Tuesday, September 3, 2013

Pixels and Pixellation

How many pixels do you need? This is a question many, many people ask and to be honest I think it's the wrong one. Let me give you a few numbers!

First of all, it's widely accepted that a monitor with more than 100 "dots per inch" or "pixels per inch" placed 18-24 inches from your face looks pretty good - with outstanding monitors at that distance having 130-170ppi. I'm also going to assume that the average monitor resolution is 1080p - that's 1920x1080 pixels in a 16:9 rectangle. This is actually quite generous but I've done that deliberately. Now when you're printing images on paper, it's generally accepted that 200ppi is "reasonably good" quality, and 300ppi is "excellent".


Full image - 2688x1520 (4 million pixels) displayed at 600 x 339
So - with a 4 million pixel image in a 16:9 arrangement, your image dimensions are going to be close to 2688x1520. If we divide that by 300ppi for printing we get a print size of 8.96" x 5.07". Call it 9" x 5" for round numbers and you're looking at an "Excellent" quality image bigger than most commercially bought prints which would be 6" x 4" or 7" x 5". Start blowing up from 9" x 5" and you're slowly going to start losing image quality. Pixellation will likely begin to occur at about 13" across. For displaying on a screen it's a completely different story: 1920 x 1080 pixels is about 2 million pixels altogether; and at the very best quality I've ever seen for myself (130ppi) that's a monitor size of 14.76" x 8.31" (about a 17" 16:9 monitor). So - if you display a 4 million pixel image on this monitor you're zoomed out so that half of the pixels in the image are never displayed. If you zoom in so that every pixel is displayed you can only see half of the image's area: but still at 130ppi you can't see individual pixels and the image quality is absolutely perfect. On my monitor at work, which is 22" 1680 x 1050 (90ppi) I begin to be able to resolve individual pixels with the naked eye when zoomed in to around 350% - where each image pixel is represented by 3.5 screen pixels on average.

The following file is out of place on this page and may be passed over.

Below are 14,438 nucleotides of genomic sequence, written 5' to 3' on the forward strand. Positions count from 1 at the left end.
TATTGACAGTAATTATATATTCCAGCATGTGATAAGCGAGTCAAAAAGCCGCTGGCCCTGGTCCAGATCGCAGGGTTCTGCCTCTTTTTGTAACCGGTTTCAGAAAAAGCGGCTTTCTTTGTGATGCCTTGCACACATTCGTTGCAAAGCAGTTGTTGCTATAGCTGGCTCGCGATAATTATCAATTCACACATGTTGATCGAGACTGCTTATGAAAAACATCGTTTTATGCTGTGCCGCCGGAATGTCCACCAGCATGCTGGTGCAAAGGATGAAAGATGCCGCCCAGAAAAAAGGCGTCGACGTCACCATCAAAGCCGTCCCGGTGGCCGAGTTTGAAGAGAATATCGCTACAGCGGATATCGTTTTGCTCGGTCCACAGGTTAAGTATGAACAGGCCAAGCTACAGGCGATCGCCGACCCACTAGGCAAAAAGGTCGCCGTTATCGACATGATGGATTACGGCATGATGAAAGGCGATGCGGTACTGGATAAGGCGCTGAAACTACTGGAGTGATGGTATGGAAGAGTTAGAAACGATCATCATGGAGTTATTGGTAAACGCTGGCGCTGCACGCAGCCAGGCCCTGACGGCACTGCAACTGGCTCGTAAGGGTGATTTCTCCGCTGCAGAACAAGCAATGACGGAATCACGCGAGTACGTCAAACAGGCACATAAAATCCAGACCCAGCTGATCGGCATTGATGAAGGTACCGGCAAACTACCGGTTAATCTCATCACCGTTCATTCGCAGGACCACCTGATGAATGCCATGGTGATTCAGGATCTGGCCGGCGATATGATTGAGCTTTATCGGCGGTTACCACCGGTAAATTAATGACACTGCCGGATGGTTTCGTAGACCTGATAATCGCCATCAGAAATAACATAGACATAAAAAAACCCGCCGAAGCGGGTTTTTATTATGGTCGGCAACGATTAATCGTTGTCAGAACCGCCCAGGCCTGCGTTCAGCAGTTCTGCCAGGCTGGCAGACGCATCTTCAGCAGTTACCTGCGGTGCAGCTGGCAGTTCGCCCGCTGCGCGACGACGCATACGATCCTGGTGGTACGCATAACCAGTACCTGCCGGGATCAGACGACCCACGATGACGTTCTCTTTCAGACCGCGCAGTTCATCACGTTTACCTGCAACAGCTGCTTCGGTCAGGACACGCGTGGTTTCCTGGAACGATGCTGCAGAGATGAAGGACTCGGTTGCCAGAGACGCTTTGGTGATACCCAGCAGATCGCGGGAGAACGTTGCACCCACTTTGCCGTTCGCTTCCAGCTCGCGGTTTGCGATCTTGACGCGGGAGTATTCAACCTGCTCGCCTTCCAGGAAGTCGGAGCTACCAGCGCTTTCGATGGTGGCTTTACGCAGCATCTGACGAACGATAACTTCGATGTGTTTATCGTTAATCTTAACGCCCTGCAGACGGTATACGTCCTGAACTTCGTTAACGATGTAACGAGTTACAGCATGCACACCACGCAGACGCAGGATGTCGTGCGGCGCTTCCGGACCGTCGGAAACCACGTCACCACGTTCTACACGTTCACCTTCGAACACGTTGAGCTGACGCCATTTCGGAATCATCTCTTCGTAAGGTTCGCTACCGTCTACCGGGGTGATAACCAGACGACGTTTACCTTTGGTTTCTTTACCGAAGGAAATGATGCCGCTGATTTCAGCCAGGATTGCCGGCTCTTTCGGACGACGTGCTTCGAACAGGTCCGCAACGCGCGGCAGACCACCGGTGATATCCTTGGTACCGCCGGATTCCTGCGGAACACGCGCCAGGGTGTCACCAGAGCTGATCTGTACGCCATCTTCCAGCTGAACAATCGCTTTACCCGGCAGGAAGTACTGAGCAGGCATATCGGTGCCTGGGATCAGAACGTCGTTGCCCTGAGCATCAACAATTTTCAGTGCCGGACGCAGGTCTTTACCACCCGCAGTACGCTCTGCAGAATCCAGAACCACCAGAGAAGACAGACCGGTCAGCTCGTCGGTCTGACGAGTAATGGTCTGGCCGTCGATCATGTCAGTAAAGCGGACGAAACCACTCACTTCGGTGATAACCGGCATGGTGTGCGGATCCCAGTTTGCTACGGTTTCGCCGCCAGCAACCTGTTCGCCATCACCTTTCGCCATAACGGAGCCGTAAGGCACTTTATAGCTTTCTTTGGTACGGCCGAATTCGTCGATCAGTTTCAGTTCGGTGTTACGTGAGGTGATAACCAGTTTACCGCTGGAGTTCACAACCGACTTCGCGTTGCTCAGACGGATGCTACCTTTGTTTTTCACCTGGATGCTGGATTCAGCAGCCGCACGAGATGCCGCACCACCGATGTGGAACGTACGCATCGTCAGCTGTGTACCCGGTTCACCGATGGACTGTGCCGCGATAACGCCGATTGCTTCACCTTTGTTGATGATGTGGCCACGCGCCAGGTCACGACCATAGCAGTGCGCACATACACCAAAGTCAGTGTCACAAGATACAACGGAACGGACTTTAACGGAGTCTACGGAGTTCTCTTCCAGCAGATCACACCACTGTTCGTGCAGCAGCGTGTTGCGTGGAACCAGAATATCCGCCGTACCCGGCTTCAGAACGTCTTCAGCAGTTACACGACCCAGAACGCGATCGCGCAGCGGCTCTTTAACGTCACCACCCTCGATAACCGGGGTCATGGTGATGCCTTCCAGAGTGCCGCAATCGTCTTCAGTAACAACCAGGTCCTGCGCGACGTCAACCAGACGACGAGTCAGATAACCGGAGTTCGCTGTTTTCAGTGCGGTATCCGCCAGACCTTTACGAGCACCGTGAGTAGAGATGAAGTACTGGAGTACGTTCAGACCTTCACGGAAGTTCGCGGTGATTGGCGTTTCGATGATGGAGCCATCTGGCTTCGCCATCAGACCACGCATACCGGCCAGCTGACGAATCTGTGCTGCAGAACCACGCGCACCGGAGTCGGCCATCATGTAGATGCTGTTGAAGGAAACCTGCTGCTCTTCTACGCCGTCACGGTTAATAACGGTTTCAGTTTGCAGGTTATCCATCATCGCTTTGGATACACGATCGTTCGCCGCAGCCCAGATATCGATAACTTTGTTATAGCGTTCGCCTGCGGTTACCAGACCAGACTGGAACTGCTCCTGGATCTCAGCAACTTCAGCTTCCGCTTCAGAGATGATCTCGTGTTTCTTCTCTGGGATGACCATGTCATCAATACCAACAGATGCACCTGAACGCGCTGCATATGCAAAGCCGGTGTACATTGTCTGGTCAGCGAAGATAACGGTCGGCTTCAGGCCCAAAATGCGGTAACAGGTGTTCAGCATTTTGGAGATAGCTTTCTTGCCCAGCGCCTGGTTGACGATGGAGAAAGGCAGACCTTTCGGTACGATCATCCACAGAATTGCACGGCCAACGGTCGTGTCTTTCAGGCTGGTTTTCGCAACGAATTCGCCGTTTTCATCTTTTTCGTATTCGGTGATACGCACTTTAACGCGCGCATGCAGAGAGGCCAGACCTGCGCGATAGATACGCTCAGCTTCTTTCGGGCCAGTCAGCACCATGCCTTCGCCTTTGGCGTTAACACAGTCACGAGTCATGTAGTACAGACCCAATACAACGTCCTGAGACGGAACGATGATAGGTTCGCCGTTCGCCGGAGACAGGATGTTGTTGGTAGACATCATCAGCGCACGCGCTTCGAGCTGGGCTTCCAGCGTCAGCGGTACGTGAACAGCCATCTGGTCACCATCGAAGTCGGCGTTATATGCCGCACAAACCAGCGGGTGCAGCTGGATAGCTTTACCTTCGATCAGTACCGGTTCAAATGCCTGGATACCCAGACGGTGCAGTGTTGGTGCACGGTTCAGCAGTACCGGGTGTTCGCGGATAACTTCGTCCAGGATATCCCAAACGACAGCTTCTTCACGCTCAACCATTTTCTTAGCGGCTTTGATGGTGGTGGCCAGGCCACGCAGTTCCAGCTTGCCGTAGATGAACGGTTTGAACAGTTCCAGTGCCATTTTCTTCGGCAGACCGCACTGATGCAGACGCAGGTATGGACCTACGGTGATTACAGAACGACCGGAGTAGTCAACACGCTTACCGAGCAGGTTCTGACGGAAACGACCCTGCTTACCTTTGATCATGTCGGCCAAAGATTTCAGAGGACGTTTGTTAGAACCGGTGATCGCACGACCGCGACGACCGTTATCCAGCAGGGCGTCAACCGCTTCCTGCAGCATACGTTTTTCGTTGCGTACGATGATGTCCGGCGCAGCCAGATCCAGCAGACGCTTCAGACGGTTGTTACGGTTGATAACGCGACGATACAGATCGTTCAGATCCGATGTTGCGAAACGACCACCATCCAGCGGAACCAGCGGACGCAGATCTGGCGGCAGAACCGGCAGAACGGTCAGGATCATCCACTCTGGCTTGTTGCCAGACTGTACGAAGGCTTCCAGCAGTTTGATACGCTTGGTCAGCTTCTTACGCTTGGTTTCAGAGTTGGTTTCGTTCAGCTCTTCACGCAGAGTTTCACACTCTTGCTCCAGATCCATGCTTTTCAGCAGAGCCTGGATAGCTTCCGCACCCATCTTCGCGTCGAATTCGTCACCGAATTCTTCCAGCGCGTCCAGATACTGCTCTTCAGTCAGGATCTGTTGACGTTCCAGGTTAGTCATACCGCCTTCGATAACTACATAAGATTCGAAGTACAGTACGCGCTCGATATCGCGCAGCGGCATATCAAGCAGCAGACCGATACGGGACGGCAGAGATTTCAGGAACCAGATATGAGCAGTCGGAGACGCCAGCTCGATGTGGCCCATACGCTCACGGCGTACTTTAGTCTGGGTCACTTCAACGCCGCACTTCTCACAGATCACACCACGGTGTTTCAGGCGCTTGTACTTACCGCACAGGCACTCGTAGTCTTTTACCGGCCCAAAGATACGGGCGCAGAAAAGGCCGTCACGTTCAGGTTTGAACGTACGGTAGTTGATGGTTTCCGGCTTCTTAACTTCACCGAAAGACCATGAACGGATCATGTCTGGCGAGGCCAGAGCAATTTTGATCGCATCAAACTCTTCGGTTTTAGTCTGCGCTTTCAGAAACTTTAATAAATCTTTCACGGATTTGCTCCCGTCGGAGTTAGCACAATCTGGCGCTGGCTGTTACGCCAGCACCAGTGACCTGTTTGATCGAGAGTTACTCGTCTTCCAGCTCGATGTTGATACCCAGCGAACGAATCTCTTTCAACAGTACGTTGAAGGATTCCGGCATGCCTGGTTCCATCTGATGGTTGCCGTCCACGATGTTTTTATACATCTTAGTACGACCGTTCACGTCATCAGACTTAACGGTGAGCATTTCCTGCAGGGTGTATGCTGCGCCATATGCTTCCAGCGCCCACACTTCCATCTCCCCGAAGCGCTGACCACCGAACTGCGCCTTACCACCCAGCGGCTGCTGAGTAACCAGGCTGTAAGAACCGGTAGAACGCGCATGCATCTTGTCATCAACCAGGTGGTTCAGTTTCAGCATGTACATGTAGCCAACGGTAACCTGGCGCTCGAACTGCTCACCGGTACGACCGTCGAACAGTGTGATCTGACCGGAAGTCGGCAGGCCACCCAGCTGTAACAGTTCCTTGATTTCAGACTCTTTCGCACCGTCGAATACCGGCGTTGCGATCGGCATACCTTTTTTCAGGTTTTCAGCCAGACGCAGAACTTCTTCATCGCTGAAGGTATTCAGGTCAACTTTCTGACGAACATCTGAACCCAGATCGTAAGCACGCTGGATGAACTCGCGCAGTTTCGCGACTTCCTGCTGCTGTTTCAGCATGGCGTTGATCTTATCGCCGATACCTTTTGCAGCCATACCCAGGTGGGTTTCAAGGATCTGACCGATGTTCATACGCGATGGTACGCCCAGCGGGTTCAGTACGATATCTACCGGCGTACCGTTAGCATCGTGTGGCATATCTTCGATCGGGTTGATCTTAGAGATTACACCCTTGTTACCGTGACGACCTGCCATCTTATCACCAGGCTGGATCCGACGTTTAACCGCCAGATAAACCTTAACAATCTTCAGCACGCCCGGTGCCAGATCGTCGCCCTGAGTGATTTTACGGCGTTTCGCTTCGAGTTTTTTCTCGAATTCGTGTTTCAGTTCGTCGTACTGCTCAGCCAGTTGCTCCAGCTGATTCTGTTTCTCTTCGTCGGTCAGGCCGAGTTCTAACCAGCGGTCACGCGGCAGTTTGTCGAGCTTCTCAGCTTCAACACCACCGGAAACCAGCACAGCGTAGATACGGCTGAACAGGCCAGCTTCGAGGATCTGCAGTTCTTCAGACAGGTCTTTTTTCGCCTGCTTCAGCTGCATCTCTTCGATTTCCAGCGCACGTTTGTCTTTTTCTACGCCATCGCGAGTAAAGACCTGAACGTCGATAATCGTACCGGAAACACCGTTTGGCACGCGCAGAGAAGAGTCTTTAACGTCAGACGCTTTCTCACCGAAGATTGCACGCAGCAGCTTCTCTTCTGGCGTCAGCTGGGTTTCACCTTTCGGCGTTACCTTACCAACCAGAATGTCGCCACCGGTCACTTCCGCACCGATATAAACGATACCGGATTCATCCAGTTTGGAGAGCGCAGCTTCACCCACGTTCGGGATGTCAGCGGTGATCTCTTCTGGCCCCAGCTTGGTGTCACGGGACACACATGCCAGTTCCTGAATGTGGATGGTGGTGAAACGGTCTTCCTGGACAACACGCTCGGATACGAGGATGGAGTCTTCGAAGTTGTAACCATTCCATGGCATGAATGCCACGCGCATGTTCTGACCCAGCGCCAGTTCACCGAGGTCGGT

So - let's use these as our ballpark figures; zoom in to 350% or print larger than 13" for individual pixels to appear on a 4 million pixel image.


The original image, cropped to 600 x 339 pixels and displayed at full size. Note the complete lack of pixellation - although there is a certain fuzziness to the detail.
Now, let's look at how the vast majority of mobile phone users use the photos they take. Please don't think of yourself or your friends here; think of the millions of people buying smartphones and how THEY use their pics. Look at Facebook, Flickr, Tumblr, Twitter, etc. That's right - MOST people - the vast majority - use the photos the way they come out. They don't edit, they don't crop, they don't zoom, they don't do any more than perhaps a bit of red-eye removal. And how are those images distributed in the main? They are very rarely displayed at their full size (in fact Facebook almost never even holds the pictures at full size but "processes" them in a way which removes massive amounts of detail and image quality to save storage space). Most places (Facebook included) allow you to choose a range of sizes to upload at, to optimise data traffic and storage space use.

The original image, cropped down to 198 x 146 pixels, and displayed at 600 x 339 to keep the playing field level with the other images. Note the fuzziness; and you can start to see individual pixels. This is now less than 9% of the original image, AND it's blown up to four times actual size.
So - the image you see on the screen is usually displayed to you at 600-1000 pixels across - far less than the original photo. At this resolution, a photo taken at 13 million pixels and a photo taken at 2 million pixels will look EXACTLY THE SAME. There is simply no way to see the original detail because making the picture that size has destroyed it - and if both are now the same width with the same scene depicted the remaining detail in the picture is also the same.